Maharashtra, Andhra Pradesh, Karnataka and Madhya Pradesh have together seen 89,362 farmers’ suicides between 1997 and 2005.
On average, one Indian farmer committed suicide every 32 minutes between 1997 and 2005. Since 2002, that has become one suicide every 30 minutes. However, the frequency at which farmers take their lives in any region smaller than the country — say a single State or group of States — has to be lower. Because the number of suicides in any such region would be less than the total for the country as a whole in any year. Yet, the frequency at which farmers are killing themselves in many regions is appalling.
On average, one farmer took his or her life every 53 minutes between 1997 and 2005 in just the States of Maharashtra, Andhra Pradesh, Karnataka and Madhya Pradesh (including Chhattisgarh). In Maharashtra alone, that was one suicide every three hours. It got even worse after 2001. It rose to one farm suicide every 48 minutes in these Big Four States, and one every two and a quarter hours in Maharashtra alone. The Big Four have together seen 89,362 farmers’ suicides between 1997 and 2005, or 44,102 between 2002 and 2005.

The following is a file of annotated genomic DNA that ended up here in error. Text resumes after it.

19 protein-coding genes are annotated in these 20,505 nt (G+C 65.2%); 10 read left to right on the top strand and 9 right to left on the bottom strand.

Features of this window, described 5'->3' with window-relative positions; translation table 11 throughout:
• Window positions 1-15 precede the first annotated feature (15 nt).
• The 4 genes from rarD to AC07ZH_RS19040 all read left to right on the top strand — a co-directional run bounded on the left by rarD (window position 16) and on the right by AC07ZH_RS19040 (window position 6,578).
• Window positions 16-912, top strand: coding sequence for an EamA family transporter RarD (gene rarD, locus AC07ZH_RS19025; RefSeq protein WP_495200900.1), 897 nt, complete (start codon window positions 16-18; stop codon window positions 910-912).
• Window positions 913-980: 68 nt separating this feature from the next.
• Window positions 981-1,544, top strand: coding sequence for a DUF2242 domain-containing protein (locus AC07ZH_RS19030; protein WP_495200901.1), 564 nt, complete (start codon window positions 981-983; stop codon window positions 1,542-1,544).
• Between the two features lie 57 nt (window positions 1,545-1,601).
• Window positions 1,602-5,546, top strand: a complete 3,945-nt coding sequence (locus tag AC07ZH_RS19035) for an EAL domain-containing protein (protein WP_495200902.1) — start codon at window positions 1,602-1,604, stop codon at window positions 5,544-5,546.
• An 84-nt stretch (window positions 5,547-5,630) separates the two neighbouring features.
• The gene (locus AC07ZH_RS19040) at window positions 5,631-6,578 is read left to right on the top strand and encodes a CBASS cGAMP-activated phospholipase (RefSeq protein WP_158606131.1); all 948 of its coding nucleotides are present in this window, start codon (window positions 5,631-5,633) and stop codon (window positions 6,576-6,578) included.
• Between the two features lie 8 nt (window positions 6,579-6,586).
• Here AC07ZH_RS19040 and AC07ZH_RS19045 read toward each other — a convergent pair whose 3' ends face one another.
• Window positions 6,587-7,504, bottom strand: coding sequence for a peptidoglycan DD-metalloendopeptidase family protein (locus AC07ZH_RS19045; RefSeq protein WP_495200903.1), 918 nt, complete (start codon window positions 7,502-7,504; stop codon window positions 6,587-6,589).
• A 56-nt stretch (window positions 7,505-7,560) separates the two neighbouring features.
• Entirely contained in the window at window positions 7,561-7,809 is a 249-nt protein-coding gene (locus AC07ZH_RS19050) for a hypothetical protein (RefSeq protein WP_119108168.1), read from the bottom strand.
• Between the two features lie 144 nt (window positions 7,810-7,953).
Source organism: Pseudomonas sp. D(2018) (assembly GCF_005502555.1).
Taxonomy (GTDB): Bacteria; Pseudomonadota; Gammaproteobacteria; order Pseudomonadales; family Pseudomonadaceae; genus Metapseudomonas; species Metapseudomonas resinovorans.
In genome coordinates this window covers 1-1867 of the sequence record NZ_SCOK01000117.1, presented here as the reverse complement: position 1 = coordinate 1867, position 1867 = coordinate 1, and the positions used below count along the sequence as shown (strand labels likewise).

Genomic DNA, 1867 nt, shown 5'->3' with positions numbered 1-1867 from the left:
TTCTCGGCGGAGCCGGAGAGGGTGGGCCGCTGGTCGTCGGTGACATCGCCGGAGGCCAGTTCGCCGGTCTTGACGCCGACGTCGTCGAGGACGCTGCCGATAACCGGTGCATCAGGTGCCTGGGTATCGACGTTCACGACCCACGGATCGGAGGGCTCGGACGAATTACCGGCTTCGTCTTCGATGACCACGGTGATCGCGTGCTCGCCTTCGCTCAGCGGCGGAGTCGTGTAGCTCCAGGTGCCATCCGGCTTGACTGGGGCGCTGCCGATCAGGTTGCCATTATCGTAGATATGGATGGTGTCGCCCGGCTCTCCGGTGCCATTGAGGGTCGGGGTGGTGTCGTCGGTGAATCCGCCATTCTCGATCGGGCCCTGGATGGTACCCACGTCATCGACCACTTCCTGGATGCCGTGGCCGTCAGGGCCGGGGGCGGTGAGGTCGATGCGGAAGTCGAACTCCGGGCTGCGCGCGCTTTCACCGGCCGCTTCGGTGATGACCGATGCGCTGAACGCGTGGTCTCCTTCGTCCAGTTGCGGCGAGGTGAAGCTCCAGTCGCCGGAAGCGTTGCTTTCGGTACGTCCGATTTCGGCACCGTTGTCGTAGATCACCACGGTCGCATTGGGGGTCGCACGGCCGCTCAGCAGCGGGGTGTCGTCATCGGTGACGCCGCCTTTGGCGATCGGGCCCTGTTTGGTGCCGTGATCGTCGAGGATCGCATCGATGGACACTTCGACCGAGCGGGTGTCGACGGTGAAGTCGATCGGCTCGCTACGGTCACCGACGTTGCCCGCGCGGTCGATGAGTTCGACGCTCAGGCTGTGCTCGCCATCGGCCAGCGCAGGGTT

K. Nagaraj of the Madras Institute of Development Studies (MIDS), who has studied farmers’ suicides between 1997-2005 based on the National Crime Records Bureau (NCRB) data, divides the States into four groups. The worst of these is Group II which includes, besides the Big Four, the State of Goa which shows a high farmers’ suicide rate (FSR) — that is, suicides per 1,00,000 farmers. However, Goa’s rate is based on tiny absolute numbers. All Group II States have high general suicide rates (GSR) — suicides per 1,00,000 population — and have seen large numbers of farm suicides.
Of these, Andhra Pradesh shows some decline in 2005. And the government claims the numbers have fallen further in 2006. But there is no NCRB data to support this as yet. In all, if the NCRB data are valid, then Andhra Pradesh saw 16,770 suicides between 1997 and 2005.
Decline in Andhra Pradesh